Undoubtedly, election years always bring to mind important issues that the country is currently facing with hope that their solutions can find their way onto candidate platforms. While I hold my own political views, it's important not to get too wrapped up in individual candidates and personalities, but instead to focus on the real issues. As a chef and activist, I'm particularly concerned with food politics issues such as the farm bill. While some people may think being a chef only entails making enticing dishes and pushing the culinary boundaries, being a part of the food industry involves much more.
In essence, the entire food industry is the basis for one of people's most basic necessities: food! Without food we cannot survive, and that is why issues that affect the food industry are so important. Whether it involves less complex and perhaps hard to control things like rising food prices or accessibility to food in food deserts, or more complicated topics like a change towards sustainable farming or genetically modified foods, all of these concerns affect every person in the US in one way or another. All of this came to mind when I founded Food Republic earlier this year, since I wanted to create a new conversation about food issues that affect everyone.
While we as citizens can be tempted to debate specific issues like whether or not genetically modified foods should be outlawed, we can't forget that a large portion of the country is addressing more pressing issues like hunger, food accessibility, and food safety. Other more nuanced matters like the pros and cons of GMOs or sustainable farming are far from their minds. I always take the more natural approach to food and food production, and I believe that making fresh and organic foods available to all members of the community is important. But even this involves finding a blend between affordability and locality. What is the point of purchasing affordable organic produce if it comes from all the way across the globe? That example cancels out the benefit of organic produce, since transportation of that food hinders environmental sustainability.
One solution to transportation and sustainable issues that is emerging within our own cities is urban farming. Many local urban farms are utilizing lots left empty due to the real estate crisis, for instance, to grow local and sustainable produce that makes fresh food more accessible to communities. More locally produced food translates to more local farmers markets. Here in Harlem, that'd help counteract our own food desert, providing fresh foods that aren't available in food centers like bodegas and small stores. More markets would also stimulate the local economy. The next step is finding ways -- whether it's increased government subsidies or community-supported programs -- to make food from farmers markets more affordable to low income communities. Food stamps are redeemable at farmers markets, but the high cost of food means that food stamp recipients ironically get more bang for their buck shopping at supermarkets than at farmers markets.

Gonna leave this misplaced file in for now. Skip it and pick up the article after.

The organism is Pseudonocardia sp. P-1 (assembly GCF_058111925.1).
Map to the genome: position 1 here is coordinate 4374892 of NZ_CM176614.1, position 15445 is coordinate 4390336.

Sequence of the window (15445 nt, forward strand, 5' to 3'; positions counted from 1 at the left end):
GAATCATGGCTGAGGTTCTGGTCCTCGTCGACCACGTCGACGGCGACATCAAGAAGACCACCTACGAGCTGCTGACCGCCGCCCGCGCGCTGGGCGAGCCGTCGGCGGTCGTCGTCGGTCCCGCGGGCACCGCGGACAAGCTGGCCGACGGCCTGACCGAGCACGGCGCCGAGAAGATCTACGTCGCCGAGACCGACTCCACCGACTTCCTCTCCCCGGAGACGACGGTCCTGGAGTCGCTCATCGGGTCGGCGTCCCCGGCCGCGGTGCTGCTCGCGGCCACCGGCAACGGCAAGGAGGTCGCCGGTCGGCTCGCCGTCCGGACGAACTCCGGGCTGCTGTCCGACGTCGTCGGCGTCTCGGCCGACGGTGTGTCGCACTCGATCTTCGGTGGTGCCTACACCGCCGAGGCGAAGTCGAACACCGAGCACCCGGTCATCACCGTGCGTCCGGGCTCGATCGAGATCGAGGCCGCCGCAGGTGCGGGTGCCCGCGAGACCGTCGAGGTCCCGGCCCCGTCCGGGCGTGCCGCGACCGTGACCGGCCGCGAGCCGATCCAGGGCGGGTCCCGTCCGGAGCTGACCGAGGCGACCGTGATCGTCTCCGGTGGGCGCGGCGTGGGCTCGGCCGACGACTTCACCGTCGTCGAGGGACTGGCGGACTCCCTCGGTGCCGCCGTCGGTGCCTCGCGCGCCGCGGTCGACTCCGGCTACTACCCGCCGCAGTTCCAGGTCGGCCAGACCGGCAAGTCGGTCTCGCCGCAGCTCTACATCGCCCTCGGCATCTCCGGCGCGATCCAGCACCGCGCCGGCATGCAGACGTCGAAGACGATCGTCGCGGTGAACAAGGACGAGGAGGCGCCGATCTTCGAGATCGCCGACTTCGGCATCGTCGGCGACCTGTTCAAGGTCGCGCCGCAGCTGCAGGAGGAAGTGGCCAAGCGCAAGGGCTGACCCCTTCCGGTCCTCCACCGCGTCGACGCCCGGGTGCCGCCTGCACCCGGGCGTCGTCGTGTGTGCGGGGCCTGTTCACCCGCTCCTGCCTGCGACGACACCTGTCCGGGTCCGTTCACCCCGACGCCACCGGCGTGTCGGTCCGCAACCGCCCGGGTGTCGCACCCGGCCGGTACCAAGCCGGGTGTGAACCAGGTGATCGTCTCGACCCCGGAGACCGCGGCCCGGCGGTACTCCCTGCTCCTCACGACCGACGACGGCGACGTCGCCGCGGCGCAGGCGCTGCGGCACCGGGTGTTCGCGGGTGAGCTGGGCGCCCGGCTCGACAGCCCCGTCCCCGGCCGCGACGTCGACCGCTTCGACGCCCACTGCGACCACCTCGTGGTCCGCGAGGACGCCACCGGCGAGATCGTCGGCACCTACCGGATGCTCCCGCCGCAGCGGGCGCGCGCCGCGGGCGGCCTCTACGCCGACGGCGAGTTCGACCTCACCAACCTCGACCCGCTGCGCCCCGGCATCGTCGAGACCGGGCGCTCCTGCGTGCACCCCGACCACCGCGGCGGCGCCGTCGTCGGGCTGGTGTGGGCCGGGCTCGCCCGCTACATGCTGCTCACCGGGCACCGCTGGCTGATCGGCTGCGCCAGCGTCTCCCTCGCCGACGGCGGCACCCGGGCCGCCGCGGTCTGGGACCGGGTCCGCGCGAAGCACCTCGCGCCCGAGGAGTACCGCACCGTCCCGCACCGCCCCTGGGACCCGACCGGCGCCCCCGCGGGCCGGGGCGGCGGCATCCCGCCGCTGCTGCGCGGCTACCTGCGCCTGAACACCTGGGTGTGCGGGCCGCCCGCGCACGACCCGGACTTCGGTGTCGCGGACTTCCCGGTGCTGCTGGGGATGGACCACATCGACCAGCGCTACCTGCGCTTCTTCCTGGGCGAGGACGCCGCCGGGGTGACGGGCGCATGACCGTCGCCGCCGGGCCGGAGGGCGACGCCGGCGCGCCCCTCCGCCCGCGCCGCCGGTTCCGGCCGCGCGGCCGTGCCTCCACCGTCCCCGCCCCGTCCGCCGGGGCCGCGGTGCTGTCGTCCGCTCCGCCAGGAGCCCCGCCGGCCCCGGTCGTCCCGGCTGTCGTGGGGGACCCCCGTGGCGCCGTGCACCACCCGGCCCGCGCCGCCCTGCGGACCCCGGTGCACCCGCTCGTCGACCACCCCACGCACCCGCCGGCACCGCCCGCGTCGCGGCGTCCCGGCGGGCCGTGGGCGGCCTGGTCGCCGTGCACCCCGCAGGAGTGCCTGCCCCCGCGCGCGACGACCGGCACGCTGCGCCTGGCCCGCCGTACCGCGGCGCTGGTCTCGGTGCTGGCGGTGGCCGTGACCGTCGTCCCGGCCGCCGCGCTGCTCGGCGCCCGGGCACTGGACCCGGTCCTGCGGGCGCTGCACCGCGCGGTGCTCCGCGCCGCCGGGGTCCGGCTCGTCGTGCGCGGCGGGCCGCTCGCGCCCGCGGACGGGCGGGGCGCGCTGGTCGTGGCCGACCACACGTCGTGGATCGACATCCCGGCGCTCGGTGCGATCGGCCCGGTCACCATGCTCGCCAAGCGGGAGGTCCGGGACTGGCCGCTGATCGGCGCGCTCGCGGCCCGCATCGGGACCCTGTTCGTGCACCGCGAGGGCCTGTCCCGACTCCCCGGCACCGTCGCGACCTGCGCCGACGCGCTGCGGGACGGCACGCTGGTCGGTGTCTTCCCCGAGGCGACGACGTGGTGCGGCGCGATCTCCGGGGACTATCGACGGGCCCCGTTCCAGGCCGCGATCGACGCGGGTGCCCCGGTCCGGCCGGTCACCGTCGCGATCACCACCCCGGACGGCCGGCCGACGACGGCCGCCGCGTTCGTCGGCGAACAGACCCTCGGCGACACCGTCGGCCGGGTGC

Food accessibility, costs, and subsidies will come into sharp focus as the 2012 Farm Bill gets debated, and as Congress looks to cut at least $23 billion in subsidies. While cuts are crucial to stem the growing budget deficit, the loss of jobs in the food and farming industry, and reduction in food programs aimed at helping lower income families, programs such as SNAP (food stamps and school lunches), only hurt the population and can threaten the economy in the long run.
While national policies are important to tackle, we also can't forget how those policies and our own personal actions can affect other people and industries around the world. Recently, Food Republic reported on a new app that shows how some of our food and household purchases directly affect forced labor industries; the app allows us to calculate our own slavery footprint. Avoiding atrocities like purchasing from companies who employ forced labor requires our own consumer research. It's vital to give our business to companies who use transparency in their practices, since the more we know, the easier it is to make responsible decisions for our spending.
These are only but a fraction of the food politics issues that face our country. As the new year brings a Presidential election as well as a slew of U.S. Congressional elections -- 33 Senate seats are up for grabs, as well as the U.S. House of Representatives -- I encourage you all to research the issues that are important to you and to use your voting power to help elect candidates whose views align with your own.
How to vote
Vote-by-mail ballot request deadline: Varies by state
For the Nov 3 election: States are making it easier for citizens to vote absentee by mail this year due to the coronavirus. Each state has its own rules for mail-in absentee voting. Visit your state election office website to find out if you can vote by mail.Get more informationTrack ballot status
In-person early voting dates: Varies by state
Sometimes circumstances make it hard or impossible for you to vote on Election Day. But your state may let you vote during a designated early voting period. You don't need an excuse to vote early. Visit your state election office website to find out whether they offer early voting.My Election Office
General Election: Nov 3, 2020
Polling hours on Election Day: Varies by state/localityMy Polling Place